As promised, Sunday I took Liam to the playground down the street. It was full of kids and parents, and Liam jumped right in and played along. Understandably he wanted me to stay close, but I got a chance to scope out the scene and I noticed two interesting things:
- All the babies had strollers. I don’t know how these mothers managed to push these strollers on the sidewalk, but they must somehow. Perhaps it’s just our street — I noticed the sidewalks open up a bit more as you get into the central part of Halandri.
- I counted three nursing mothers, and none of them were covering up. It was chilly, so mothers and babies were bundled, but no one was sporting the handy dandy nursing apron that I usually wear when nursing in public. So at least in this setting I’d be fine nursing Violet out in the open. I probably won’t test it until the weather gets a little warmer. I’ll be interested to see what the protocol is outside of our family-friendly district. I read that they Greeks are pretty modest about that sort of thing. But times they are a changin’!
The place was also completely covered in graffiti, almost laughably so. Nothing vulgar (at least no phalluses that I could see, lol), but colorful! Liam wanted to stop by the food cart and get some snacks. I could see this turning into a thing we do on Sundays, maybe instead of donuts. Can’t seem to get away from that junk food!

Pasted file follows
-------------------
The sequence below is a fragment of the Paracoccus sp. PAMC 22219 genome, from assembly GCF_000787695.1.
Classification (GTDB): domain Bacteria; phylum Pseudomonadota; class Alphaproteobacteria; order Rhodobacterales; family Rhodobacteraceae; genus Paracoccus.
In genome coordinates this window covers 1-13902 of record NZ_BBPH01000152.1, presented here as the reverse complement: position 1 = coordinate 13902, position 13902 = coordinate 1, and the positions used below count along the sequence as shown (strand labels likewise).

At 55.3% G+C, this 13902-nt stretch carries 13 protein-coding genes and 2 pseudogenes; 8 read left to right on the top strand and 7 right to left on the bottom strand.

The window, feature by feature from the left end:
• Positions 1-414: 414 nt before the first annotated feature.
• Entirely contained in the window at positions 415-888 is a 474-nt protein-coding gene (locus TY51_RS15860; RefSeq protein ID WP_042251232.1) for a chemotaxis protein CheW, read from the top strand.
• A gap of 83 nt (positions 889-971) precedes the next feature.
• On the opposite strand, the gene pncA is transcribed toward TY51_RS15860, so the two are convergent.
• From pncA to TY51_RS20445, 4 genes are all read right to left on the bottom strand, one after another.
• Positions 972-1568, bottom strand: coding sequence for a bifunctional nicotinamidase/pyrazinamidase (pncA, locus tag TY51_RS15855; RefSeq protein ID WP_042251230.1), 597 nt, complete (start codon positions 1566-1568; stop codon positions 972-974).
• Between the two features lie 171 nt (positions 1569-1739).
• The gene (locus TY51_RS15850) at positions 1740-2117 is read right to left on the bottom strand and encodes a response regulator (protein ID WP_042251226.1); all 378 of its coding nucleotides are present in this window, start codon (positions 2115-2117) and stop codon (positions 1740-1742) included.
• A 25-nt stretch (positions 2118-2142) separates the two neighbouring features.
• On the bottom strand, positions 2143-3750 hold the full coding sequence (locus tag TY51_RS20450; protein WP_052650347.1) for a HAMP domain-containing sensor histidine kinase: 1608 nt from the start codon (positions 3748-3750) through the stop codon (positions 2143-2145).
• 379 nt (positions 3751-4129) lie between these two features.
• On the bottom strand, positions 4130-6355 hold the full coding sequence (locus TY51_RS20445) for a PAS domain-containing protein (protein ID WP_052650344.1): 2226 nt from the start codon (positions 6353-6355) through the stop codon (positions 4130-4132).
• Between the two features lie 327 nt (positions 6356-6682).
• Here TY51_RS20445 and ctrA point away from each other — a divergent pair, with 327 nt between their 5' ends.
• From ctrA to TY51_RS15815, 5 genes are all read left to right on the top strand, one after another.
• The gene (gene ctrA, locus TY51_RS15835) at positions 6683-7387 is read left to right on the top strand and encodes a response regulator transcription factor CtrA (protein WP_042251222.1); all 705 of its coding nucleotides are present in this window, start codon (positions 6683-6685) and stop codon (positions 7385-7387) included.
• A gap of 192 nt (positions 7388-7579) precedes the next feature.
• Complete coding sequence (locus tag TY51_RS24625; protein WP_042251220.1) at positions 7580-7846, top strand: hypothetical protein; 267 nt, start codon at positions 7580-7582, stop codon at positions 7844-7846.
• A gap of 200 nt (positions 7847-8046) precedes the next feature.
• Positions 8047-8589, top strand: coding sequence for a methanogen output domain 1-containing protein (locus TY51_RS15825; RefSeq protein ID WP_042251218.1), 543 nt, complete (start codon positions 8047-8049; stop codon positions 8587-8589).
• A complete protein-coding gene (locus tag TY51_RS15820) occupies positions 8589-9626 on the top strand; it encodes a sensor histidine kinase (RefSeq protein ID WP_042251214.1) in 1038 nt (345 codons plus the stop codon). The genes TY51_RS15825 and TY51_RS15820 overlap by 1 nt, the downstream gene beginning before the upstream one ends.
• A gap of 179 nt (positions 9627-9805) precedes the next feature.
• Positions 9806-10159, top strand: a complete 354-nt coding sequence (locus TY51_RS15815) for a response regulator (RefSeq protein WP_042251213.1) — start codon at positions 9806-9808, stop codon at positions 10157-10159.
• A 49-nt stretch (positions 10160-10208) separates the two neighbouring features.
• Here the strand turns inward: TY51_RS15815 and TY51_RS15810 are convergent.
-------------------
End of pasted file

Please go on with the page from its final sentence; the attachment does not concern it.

It’s amazing me to how adaptably children are. We thought Liam would have a hard time adjusting to this big move, but he just seems to take everything in without complaint or incredulity. Alright, who am I kidding? There is some complaining. But he’s hardly asked to watch TV, he’s willing to try more new foods than before, and he can walk further here than he ever did in Kansas. We wait for the bus in the mornings and he happily invents games to play. We walk all around the neighborhood and he just looks around and asks questions. I feel like we’re on the cusp of a very pivotal moment for him, that this experience is helping shape him into a more patient, inquisitive and worldly child already. He’s excited about seeing Venice this summer, and he keeps asking when we can go back to see more “Ancient Greece.” I’ll be curious to see how Violet’s little personality will be affected by growing up in a foreign country.
We also spent a portion of the day cleaning and rearranging the furniture. The embassy provided us with a zippy little canister vac that puts our Dyson’s suction power to shame. Those Germans really know how to make appliances! We moved Violet to a crib for the first time, also provided by the embassy. The mattress had a higher setting than our own crib, which was much easier for me to lay her down in. We sat her down to try it out, and just as I’d gotten finished telling James that we’d have to lower it once she starts pulling herself up, she pulled herself right up! Sheesh. So we had to take out the tools and monkey with it some more. Now it’s safe…and she hates it. But I’m sure she’ll get used to it.
For dinner we decided to order from a highly-rated Indian place nearby called Pink Elephant. We even ordered some Chicken Pakora, the plainest thing we could find on the menu. It wasn’t spicy, but it definitely had some unfamiliar flavors. And he really liked it! The chicken tikka masala was absolutely amazing — I gave Violet a few bites, and she didn’t seem bothered by the spice at all. Perhaps she’ll be my adventurous eater after all!